The public comment period is closed. The CAFE standards are closely related to Action 2, rollback of greenhouse gas emissions. We will keep these CAFE talking points among the “open” comment periods until the close of the GHG emission standards comment period.

For more information on fuel economy standards and how to comment, see Defending Fuel Economy (CAFE) Standards for Cars & Light Trucks


A separate August 2017 joint EPA/NHTSA notice invites comment on whether the GHG pollution standards for model year 2022-2025 cars and light-trucks are appropriate, and also on whether 2021 standards remain appropriate.   EPA completed an exhaustive re-evaluation of the 2022-2025 standards just before the Trump Administration took office, and determined that that the standards remain technically feasible at reasonable cost.  Those standards are a critical component of U.S. efforts to limit climate pollution.

The comment period is ongoing; comments must be received by 11:59 p.m. EST on the deadline day.  EPA also plans a public hearing; details are provided below.



The EPA will hold a public hearing on the issues in the joint EPA/NHTSA notice on September 6, 2017, in Washington, D.C.

Location: Renaissance Washington DC Downtown Hotel, 999 Ninth Street NW., Washington, DC, USA, 20001 (phone number: 202–898–9000)

Time: Begins 9 am; ends when all parties present who wish to speak have had their opportunity

Registration: If you plan to speak at the hearing, please notify EPA by August 30, 2017, by sending an email to Hearing_Registration-ASD@epa.gov

Public Hearing Notice with Additional Details: Public Hearing for Reconsideration of the Final Determination of the Mid-term Evaluation of Greenhouse Gas Emissions Standards for Model Year 2022-2025 Light-duty Vehicles (PDF)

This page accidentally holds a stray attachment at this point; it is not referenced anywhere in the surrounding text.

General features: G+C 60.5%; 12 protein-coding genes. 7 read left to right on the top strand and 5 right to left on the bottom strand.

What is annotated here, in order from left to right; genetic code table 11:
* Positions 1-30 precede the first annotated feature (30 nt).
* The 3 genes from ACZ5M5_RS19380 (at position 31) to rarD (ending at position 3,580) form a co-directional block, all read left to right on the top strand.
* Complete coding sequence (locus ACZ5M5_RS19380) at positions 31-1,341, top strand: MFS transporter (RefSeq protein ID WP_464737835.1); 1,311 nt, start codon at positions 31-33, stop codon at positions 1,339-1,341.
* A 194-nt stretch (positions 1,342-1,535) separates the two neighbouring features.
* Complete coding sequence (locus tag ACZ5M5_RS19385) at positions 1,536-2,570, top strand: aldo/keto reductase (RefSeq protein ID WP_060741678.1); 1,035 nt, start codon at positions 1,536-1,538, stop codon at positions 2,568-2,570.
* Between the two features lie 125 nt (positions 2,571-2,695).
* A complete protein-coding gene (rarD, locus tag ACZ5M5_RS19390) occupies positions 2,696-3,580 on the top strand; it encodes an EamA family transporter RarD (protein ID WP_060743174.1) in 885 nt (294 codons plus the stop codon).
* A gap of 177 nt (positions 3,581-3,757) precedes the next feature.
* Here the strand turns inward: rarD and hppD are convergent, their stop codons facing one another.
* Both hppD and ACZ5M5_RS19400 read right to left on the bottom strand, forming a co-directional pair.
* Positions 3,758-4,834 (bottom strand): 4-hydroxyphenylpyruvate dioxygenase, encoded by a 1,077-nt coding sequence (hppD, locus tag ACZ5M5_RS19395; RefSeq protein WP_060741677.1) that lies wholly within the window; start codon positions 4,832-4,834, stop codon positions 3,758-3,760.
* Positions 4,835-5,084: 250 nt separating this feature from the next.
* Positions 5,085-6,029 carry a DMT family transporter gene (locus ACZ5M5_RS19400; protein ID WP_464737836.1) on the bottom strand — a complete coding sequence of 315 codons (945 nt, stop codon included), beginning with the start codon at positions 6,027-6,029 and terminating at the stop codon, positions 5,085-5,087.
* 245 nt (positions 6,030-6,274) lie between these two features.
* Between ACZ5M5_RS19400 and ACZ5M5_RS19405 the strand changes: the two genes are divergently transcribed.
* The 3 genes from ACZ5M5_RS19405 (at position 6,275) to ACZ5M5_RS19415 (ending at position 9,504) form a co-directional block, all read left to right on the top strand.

Any change to the hearing, including its location, will be posted online at https://www.epa.gov/regulations-emissions-vehicles-and-engines/midterm-evaluation-light-duty-vehicle-ghg-emissions.

For more information on the standards, the re-evaluation, and how to comment, see Defending Climate Pollution Standards for Cars, SUVs and Light Trucks

1 EPA, Fast Facts on Transportation Greenhouse Gas Emissions, p. 1 (2015).

Withdrawal of Clean Water Act protections for Bristol Bay, Alaska (Pebble Mine) 

Comment by October 17

The Trump Administration is proposing to reverse restrictions on discharge of mining wastes in Alaska’s Bristol Bay watershed, the largest sockeye salmon spawning area in the world.  The proposal was published July 19, 2017. The public comment period is ongoing; comments must be received on or before 11:59 pm October 17, 2017.

For information on the rule, the rollback proposal, and how to comment, see Defending Bristol Bay.


Rollback of Contamination Limits in Groundwater from Uranium Mining

Comment by October 16, 2017

The Trump Administration wants to roll back groundwater protection standards regulating the amount of radiation contamination that uranium mines are allowed to release during extraction operations.  The current regulation is aimed at preventing contamination of downgradient groundwater used for drinking water. Radionuclide contamination of downgradient drinking water aquifers has been documented at a number of uranium mines in recent years. The Pruitt EPA is “re-proposing” the rule, and the revised rule significantly weakens the groundwater standards.

For information on the rule, the re-proposal, and how to comment, see Defending Limits on Uranium Mining Contaminants in Groundwater.